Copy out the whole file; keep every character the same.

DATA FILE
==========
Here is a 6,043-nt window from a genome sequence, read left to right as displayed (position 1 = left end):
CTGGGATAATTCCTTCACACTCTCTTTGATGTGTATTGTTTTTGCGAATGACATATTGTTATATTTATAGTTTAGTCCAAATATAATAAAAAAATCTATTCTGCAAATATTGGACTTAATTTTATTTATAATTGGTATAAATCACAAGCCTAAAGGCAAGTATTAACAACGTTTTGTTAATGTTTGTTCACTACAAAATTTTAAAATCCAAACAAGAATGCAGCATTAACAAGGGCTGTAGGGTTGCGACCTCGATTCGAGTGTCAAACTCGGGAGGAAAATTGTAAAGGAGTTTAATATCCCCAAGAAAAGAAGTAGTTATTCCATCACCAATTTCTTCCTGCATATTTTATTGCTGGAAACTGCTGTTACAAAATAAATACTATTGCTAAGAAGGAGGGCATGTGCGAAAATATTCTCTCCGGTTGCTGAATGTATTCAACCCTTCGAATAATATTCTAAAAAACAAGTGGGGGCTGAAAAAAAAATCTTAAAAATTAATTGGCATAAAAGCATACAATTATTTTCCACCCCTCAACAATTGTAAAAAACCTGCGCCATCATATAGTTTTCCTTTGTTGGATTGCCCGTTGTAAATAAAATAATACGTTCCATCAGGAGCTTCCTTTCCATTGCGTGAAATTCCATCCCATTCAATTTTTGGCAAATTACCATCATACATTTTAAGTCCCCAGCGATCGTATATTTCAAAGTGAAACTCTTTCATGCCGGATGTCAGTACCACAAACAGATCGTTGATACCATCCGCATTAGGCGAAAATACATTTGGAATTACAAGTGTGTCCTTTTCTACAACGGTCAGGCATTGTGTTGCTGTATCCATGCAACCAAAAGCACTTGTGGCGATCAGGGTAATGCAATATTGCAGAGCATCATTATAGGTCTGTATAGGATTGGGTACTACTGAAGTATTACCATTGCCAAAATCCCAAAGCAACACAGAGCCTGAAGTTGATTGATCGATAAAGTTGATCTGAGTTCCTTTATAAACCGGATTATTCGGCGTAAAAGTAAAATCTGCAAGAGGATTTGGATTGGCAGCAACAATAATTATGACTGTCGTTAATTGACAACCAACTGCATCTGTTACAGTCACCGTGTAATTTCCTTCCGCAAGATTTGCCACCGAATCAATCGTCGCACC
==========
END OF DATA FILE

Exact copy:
Here is a 6,043-nt window from a genome sequence, read left to right as displayed (position 1 = left end):
CTGGGATAATTCCTTCACACTCTCTTTGATGTGTATTGTTTTTGCGAATGACATATTGTTATATTTATAGTTTAGTCCAAATATAATAAAAAAATCTATTCTGCAAATATTGGACTTAATTTTATTTATAATTGGTATAAATCACAAGCCTAAAGGCAAGTATTAACAACGTTTTGTTAATGTTTGTTCACTACAAAATTTTAAAATCCAAACAAGAATGCAGCATTAACAAGGGCTGTAGGGTTGCGACCTCGATTCGAGTGTCAAACTCGGGAGGAAAATTGTAAAGGAGTTTAATATCCCCAAGAAAAGAAGTAGTTATTCCATCACCAATTTCTTCCTGCATATTTTATTGCTGGAAACTGCTGTTACAAAATAAATACTATTGCTAAGAAGGAGGGCATGTGCGAAAATATTCTCTCCGGTTGCTGAATGTATTCAACCCTTCGAATAATATTCTAAAAAACAAGTGGGGGCTGAAAAAAAAATCTTAAAAATTAATTGGCATAAAAGCATACAATTATTTTCCACCCCTCAACAATTGTAAAAAACCTGCGCCATCATATAGTTTTCCTTTGTTGGATTGCCCGTTGTAAATAAAATAATACGTTCCATCAGGAGCTTCCTTTCCATTGCGTGAAATTCCATCCCATTCAATTTTTGGCAAATTACCATCATACATTTTAAGTCCCCAGCGATCGTATATTTCAAAGTGAAACTCTTTCATGCCGGATGTCAGTACCACAAACAGATCGTTGATACCATCCGCATTAGGCGAAAATACATTTGGAATTACAAGTGTGTCCTTTTCTACAACGGTCAGGCATTGTGTTGCTGTATCCATGCAACCAAAAGCACTTGTGGCGATCAGGGTAATGCAATATTGCAGAGCATCATTATAGGTCTGTATAGGATTGGGTACTACTGAAGTATTACCATTGCCAAAATCCCAAAGCAACACAGAGCCTGAAGTTGATTGATCGATAAAGTTGATCTGAGTTCCTTTATAAACCGGATTATTCGGCGTAAAAGTAAAATCTGCAAGAGGATTTGGATTGGCAGCAACAATAATTATGACTGTCGTTAATTGACAACCAACTGCATCTGTTACAGTCACCGTGTAATTTCCTTCCGCAAGATTTGCCACCGAATCAATCGTCGCACC